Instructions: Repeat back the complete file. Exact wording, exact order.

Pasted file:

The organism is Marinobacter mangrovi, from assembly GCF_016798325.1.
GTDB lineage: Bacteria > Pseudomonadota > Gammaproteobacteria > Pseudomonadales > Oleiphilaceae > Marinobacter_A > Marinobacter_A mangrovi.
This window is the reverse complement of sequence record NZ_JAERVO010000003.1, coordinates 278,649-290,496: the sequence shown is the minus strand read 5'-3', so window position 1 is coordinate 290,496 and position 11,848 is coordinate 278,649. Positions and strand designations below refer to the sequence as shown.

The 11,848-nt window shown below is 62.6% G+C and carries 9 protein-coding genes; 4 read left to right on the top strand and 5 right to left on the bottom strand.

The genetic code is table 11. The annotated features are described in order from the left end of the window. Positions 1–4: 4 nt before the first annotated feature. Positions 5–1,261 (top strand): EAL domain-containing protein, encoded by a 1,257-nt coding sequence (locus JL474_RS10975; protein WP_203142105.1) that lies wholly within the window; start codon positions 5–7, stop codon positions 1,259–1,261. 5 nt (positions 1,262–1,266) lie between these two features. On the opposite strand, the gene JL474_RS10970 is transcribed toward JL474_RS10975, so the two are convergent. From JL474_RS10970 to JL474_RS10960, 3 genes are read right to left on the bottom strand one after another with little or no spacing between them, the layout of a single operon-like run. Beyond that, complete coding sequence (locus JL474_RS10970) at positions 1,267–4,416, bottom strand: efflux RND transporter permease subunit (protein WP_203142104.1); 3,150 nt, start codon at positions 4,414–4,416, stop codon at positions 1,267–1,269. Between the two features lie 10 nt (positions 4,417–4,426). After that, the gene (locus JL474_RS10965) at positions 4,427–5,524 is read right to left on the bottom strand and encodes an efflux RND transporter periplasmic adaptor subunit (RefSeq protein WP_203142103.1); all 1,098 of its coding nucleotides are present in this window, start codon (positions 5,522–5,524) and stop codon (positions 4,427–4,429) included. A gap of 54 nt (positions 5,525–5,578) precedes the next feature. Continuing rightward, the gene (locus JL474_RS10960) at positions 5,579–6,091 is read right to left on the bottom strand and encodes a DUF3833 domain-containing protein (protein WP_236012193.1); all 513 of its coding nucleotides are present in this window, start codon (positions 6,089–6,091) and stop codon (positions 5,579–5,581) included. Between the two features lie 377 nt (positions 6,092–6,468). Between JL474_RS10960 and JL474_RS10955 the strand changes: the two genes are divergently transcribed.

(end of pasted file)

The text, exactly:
The organism is Marinobacter mangrovi, from assembly GCF_016798325.1.
GTDB lineage: Bacteria > Pseudomonadota > Gammaproteobacteria > Pseudomonadales > Oleiphilaceae > Marinobacter_A > Marinobacter_A mangrovi.
This window is the reverse complement of sequence record NZ_JAERVO010000003.1, coordinates 278,649-290,496: the sequence shown is the minus strand read 5'-3', so window position 1 is coordinate 290,496 and position 11,848 is coordinate 278,649. Positions and strand designations below refer to the sequence as shown.

The 11,848-nt window shown below is 62.6% G+C and carries 9 protein-coding genes; 4 read left to right on the top strand and 5 right to left on the bottom strand.

The genetic code is table 11. The annotated features are described in order from the left end of the window. Positions 1–4: 4 nt before the first annotated feature. Positions 5–1,261 (top strand): EAL domain-containing protein, encoded by a 1,257-nt coding sequence (locus JL474_RS10975; protein WP_203142105.1) that lies wholly within the window; start codon positions 5–7, stop codon positions 1,259–1,261. 5 nt (positions 1,262–1,266) lie between these two features. On the opposite strand, the gene JL474_RS10970 is transcribed toward JL474_RS10975, so the two are convergent. From JL474_RS10970 to JL474_RS10960, 3 genes are read right to left on the bottom strand one after another with little or no spacing between them, the layout of a single operon-like run. Beyond that, complete coding sequence (locus JL474_RS10970) at positions 1,267–4,416, bottom strand: efflux RND transporter permease subunit (protein WP_203142104.1); 3,150 nt, start codon at positions 4,414–4,416, stop codon at positions 1,267–1,269. Between the two features lie 10 nt (positions 4,417–4,426). After that, the gene (locus JL474_RS10965) at positions 4,427–5,524 is read right to left on the bottom strand and encodes an efflux RND transporter periplasmic adaptor subunit (RefSeq protein WP_203142103.1); all 1,098 of its coding nucleotides are present in this window, start codon (positions 5,522–5,524) and stop codon (positions 4,427–4,429) included. A gap of 54 nt (positions 5,525–5,578) precedes the next feature. Continuing rightward, the gene (locus JL474_RS10960) at positions 5,579–6,091 is read right to left on the bottom strand and encodes a DUF3833 domain-containing protein (protein WP_236012193.1); all 513 of its coding nucleotides are present in this window, start codon (positions 6,089–6,091) and stop codon (positions 5,579–5,581) included. Between the two features lie 377 nt (positions 6,092–6,468). Between JL474_RS10960 and JL474_RS10955 the strand changes: the two genes are divergently transcribed.